And so on this night on this night before the first day of BASAM classes in 2020, I make my new quarter pledge to focus 100% on every conversation I have. I further ask any of my conversation partners to call me on it if they see my mind starting to take out its passport for its journey to other places.
Today, the Skagit Valley College BAS in Applied Management Class of 2020 started the fifth quarter of their program. Their classes this quarter include Data (Evidence) Driven Decision Making, Leadership and Organizational Behavior and a project-based internship. I’m excited about the curriculum this quarter; all of these subjects are near and dear to my heart. More importantly, they represent some of the most critical, make or break areas of management.
However, no matter how excited I get about the learning journey we have ahead of us over the next three months, nothing beats the euphoria I felt when I wrote the first assignment of the quarter. Today, I had the great honor of creating an assignment inviting the Class of 2020 to submit their application for June graduation. As I wrote, tears came to my eyes as I thought about the toil, sacrifices and determination this milestone represents for the class. And then I chuckled to myself as I realized this was going to be one of those assignments with a 100% on time submission!
You’ve got this Class of 2020, the finish line is steps away!
I’ve been reading more and more about the advantages of using pen and paper for note taking over a laptop. Sure, electronic notes are a blessing, particularly if you have illegible writing as I do. But what I’ve been discovering from work such as this from Inc (no pun intended) is that pen and paper helps us to form better connections between what we already know and what we are learning.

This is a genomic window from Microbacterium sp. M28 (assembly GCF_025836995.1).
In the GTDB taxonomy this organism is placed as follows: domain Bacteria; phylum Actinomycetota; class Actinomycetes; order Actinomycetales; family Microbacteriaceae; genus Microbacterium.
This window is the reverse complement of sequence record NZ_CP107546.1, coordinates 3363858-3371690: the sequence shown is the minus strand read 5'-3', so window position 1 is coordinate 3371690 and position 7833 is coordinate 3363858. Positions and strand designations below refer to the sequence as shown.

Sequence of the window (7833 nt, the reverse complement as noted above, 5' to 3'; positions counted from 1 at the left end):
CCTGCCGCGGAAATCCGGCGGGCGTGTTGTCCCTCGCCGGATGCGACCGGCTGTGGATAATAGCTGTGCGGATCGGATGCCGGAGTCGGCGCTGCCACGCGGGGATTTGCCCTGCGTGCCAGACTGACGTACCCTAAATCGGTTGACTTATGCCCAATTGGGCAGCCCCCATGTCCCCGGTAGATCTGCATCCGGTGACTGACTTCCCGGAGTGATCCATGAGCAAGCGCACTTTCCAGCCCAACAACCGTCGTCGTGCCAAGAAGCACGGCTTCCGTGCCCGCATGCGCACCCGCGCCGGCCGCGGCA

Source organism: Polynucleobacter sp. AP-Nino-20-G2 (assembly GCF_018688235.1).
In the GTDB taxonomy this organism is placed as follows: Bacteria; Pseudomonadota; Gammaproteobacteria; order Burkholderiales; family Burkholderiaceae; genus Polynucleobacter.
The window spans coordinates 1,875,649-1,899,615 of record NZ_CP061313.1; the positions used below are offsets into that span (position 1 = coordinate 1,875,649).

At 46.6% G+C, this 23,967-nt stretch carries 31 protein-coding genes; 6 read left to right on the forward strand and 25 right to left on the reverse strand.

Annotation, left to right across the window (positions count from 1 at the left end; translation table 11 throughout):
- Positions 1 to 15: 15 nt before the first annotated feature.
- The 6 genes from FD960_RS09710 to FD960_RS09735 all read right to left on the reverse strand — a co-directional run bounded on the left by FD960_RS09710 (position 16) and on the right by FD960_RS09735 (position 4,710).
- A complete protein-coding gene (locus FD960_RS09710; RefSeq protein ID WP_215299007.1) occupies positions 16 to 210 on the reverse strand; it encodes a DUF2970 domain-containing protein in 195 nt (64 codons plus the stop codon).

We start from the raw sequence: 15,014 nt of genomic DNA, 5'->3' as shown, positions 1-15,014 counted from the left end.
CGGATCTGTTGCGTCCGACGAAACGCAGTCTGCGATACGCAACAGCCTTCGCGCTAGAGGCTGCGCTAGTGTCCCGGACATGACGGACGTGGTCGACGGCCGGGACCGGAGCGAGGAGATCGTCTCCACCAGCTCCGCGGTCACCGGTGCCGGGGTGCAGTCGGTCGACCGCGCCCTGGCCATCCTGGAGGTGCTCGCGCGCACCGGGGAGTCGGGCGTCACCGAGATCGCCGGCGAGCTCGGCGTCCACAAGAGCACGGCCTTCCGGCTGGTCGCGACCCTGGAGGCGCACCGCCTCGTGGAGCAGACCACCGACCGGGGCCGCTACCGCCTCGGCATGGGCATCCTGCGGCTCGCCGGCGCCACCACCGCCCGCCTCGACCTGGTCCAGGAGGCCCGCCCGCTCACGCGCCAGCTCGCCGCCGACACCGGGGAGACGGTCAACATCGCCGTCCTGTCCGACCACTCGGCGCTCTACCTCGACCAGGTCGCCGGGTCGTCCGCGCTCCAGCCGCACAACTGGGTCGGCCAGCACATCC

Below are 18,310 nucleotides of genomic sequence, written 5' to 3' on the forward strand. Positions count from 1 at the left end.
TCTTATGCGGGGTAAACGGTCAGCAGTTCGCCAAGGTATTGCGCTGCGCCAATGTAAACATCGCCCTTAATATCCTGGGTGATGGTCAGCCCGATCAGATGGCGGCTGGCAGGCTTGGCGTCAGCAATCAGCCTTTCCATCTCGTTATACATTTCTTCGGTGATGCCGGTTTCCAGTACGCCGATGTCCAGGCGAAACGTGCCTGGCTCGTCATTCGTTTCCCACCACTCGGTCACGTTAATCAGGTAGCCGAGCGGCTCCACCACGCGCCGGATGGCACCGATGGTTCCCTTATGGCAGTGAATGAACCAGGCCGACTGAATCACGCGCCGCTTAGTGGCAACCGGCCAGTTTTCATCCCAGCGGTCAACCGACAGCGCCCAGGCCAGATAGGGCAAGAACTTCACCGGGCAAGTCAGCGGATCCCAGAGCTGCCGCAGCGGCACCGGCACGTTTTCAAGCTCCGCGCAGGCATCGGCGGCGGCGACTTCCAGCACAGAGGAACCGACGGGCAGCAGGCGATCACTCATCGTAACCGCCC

I ditched electronic note taking five years ago. I was told by colleagues in a past life that there was a perception that because I was always behind a computer (taking notes), it seemed I was never mentally present. It took me a while but I find myself now agreeing with this observation. Electronic note taking gave me a huge amount of efficiency in terms of capturing thoughts, follow ups and “to do’s”. However, this efficiency came at the expense of truly hearing what was being said and listening with my eyes and ears (it’s hard to listen with your eyes if you’re looking at a computer screen).
It’s now rare to see me in a conversation or a meeting with a laptop. I have even ditched my Apple Watch that always seemed to misbehave at the most unfortunate moments — right in the middle of a teaching observation as some of my program members will remember! With this change, I find I’m building better relationships and paying attention to details I otherwise might have missed. Losing a smidgen of efficiency seems to be a small price to pay to gain the power of personal connection. I’m now also a huge Bujo fan, but I’ll save that one for another post.
I’m curious to hear other experiences with the two note-taking media. Does one work better than the other for you? Why?
In our Human Resources for Managers class today we practiced tough workplace conversations that we can expect to have as managers. We role played being the manager and the employee and then debriefed on the conversations.
During the class debrief, I witnessed a top five personal program highlight. People who so far have held back from expressing their thoughts, opinions and experiences during class discussions shared their voice. One by one, they made perceptive, insightful contributions that prompted us all to consider new dimensions and approaches. Our conversation was enriched thanks to their contributions and on behalf of the entire class, I thank them (they and the other program members know who they are).
I then started thinking about all the reasons we can hold back from speaking, which took me to this Harvard Business Reviewpiece on the balance between speaking up and holding. Wonder if any of the the article strike a chord? Would love to hear your thoughts and the pivot that caused a shift in your willingness to share.